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County's Commission on Disabilities hasn't met in a year; reasons cited for that gap

Frederick News-Post - 2/10/2019

Feb. 10--Feb. 12, 2018.

That's the last time the Frederick County Commission on Disabilities -- which was supposed to convene nine times since then -- officially met, according to a list of meeting agendas and minutes posted on the county website.

This has been a concern for multiple local officials, and an Urbana resident who has attended most County Council meetings since December and has repeatedly told council members that the county is neglecting its disabled population.

Officials, including those currently on the commission, cited reasons why the commission hasn't met -- it has been difficult to recruit people, there has been confusion on what constitutes a quorum, or a lack of one, and bad weather has led to some cancellations.

On top of those reasons, the commission has been restructured in an effort to solve some of those problems. It used to operate under the county's Human Resources Division, but has since moved under the Citizens Services Division.

The county's Commission on Disabilities -- one of more than 30 boards and commissions countywide -- was established in 1994, and reports to the county executive on issues related to the Americans with Disabilities Act and related legislation.

Its mission, according to its page on the county website, is to raise the level of "disability awareness" countywide, identify barriers in programs and facilities to the local disabled population and help that population find resources, among other goals.

The commission's meetings are scheduled the second Monday of each month, except in August and December.

The restructuring of the commission began in December and officials hope that will make it more visible moving forward.

Monica Grant, director of Frederick County's Citizens Services Division, and Miles Ward, director of the Human Relations Commission within that division, are heading up the transition, and are tasked with recruiting new members. Currently, the commission, which is supposed to have nine members, has only five.

Ward said that when he has contacted people, he's let them know the commission hasn't met in several months, and that he'd like to see a collaborative approach moving forward.

"I'd like to get a full commission together, people who have a similar desire to help people with disabilities," Ward said. "And a group together that will work in harmony. That's so important."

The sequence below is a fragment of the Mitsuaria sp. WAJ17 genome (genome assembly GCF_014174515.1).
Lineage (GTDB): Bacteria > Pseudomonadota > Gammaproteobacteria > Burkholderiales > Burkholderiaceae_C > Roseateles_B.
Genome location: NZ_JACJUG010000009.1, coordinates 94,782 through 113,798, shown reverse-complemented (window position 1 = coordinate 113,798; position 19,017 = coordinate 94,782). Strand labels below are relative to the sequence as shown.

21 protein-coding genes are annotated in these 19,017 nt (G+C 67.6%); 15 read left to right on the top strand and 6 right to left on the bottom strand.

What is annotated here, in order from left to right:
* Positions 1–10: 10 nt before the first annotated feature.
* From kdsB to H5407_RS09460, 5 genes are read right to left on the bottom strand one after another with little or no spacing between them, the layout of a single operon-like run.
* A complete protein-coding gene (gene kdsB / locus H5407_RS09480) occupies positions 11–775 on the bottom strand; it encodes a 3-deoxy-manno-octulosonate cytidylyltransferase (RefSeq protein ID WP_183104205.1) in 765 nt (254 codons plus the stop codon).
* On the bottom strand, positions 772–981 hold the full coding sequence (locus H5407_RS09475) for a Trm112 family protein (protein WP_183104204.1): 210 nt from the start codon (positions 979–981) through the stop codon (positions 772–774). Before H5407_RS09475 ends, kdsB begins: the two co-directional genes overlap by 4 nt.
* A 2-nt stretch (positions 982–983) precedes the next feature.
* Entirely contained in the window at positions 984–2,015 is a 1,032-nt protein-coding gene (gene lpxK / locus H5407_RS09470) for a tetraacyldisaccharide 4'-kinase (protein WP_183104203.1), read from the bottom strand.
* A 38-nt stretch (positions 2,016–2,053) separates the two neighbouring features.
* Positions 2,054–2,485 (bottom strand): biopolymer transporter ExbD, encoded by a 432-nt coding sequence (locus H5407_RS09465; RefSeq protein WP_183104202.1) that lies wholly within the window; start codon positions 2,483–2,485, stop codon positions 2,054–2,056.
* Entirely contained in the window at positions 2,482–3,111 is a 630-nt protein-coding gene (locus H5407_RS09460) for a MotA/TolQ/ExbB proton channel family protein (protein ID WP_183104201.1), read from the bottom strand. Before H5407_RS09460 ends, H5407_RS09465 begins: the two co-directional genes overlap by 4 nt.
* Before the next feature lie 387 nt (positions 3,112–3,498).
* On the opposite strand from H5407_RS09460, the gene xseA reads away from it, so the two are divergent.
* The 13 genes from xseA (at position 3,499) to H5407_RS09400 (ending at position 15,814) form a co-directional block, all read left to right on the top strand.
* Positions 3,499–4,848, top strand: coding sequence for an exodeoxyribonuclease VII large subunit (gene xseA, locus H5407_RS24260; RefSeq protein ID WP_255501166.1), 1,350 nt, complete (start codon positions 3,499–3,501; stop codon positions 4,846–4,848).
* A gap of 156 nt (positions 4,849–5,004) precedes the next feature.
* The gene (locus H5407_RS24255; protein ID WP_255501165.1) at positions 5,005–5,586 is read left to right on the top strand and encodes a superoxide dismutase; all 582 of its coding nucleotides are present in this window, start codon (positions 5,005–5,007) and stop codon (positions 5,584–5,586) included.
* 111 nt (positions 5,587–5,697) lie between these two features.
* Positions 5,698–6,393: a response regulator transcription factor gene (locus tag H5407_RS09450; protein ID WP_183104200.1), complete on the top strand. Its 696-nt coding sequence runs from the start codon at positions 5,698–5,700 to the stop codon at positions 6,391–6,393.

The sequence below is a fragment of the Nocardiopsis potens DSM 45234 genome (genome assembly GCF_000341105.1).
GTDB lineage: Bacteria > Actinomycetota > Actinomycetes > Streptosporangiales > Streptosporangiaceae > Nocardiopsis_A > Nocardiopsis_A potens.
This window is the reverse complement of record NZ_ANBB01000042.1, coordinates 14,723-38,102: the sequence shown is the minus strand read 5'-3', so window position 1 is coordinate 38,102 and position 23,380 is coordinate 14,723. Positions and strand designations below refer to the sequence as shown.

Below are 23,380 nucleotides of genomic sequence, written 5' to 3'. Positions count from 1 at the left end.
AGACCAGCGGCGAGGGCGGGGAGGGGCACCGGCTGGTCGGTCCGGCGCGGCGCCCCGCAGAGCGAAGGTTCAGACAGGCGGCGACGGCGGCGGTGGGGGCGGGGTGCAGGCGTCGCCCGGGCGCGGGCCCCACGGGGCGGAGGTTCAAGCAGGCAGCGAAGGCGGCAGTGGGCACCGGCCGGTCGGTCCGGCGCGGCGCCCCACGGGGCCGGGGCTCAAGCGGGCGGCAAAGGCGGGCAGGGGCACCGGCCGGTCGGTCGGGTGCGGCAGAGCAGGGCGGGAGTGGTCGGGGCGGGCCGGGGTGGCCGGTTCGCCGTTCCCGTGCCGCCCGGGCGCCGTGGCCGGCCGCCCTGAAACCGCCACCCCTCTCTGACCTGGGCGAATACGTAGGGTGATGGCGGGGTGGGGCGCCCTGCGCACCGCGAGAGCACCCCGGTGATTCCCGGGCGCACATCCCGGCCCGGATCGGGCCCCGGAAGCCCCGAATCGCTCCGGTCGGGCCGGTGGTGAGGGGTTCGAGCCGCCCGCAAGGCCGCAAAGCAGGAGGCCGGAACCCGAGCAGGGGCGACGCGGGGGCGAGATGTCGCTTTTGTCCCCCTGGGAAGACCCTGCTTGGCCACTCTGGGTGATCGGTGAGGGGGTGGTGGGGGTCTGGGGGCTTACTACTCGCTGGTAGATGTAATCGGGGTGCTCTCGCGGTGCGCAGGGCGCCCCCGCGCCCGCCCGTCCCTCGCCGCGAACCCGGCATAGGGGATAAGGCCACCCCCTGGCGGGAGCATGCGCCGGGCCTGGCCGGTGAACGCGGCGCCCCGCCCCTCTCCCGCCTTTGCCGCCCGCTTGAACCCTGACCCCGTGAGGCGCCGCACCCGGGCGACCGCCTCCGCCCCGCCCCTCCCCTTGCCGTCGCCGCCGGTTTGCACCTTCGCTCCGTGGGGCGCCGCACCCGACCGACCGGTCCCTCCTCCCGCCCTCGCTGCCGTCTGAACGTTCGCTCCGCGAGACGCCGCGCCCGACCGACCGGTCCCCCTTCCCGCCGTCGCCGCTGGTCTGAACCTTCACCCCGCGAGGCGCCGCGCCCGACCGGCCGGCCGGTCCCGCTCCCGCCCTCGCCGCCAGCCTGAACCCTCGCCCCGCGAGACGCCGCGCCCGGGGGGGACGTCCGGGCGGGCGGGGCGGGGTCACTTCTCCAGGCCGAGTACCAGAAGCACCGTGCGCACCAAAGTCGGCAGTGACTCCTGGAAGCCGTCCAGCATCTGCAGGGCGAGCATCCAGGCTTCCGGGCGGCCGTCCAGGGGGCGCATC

Both Grant and Ward said while they're concerned about the commission's recent inactivity, they're confident it will meet regularly in the next few months. Grant added she has years of experience as a physical therapist for children with disabilities, which will help her oversee the commission.

She said that the Citizens Services Division should have no issue heading another commission.

"I think they just didn't have the same experience in managing boards and commissions we had," Grant said about the commission's former home under the county's Human Resources Division. "When you're managing volunteer time, you have to be very respectful of how that happens, and you have to intervene strategically."

A concern among officials

Nadine Autry, current chair of the Commission on Disabilities, is no stranger to working with the population the panel serves.

Autry works as director of independent living services at The Freedom Center, an organization that serves the population in Carroll and Frederick counties.

She said she's concerned that the commission hasn't met for several months, but that a quorum is required in order for its meetings to be official.

"It concerns me because one, I am a person with disabilities, and two, I work for an agency that works with disabilities," said Autry, who has suffered from chronic back pain and thyroid problems. "It concerns me the commission is not meeting. However, you have to have the people in order to meet."

County Executive Jan Gardner (D) said in an interview earlier this month she wasn't aware the commission on disabilities hadn't met for months, adding that she oversees a considerable number of boards and commissions.

"We have so many boards and commissions, and I really can't go back and piece together all that history. All I can do is make sure we move forward in the future," Gardner said.

She said the commission might want to meet anyway, even if a quorum can't be established.

"A lot of times, there aren't decisions that are made that need a vote," Gardner said. "It's more about information and consensus building and what to do next."

Autry and other officials have said one reason the commission hasn't met is because previous commissioners resigned due to health or personal issues.

Minutes show Penny Jurchak, the former vice chair of the commission, was serving in that role in November 2017. Now, however, county records indicate she is no longer part of the commission.

Meeting minutes from October 2017 show that Amy Crehan and Barbara Trader were appointed as new members to the commission. Jurchak declined to comment last month about her time on the commission. Crehan also declined to comment, deferring further questions to Miles Ward.

According to its website, the commission's current members are Autry, Crehan, Trader, Marsha Flowers and Karen Duffy.

Duffy said in an interview Friday she was appointed to the commission in late November or early December. She agreed with Gardner that the commission should probably meet in future months, even if there isn't a quorum.

Duffy serves as chief development officer at EveryMind, a mental wellness services center in Rockville. She said it's important to consider the needs of people who have disabilities associated with mental health, along with physical disabilities.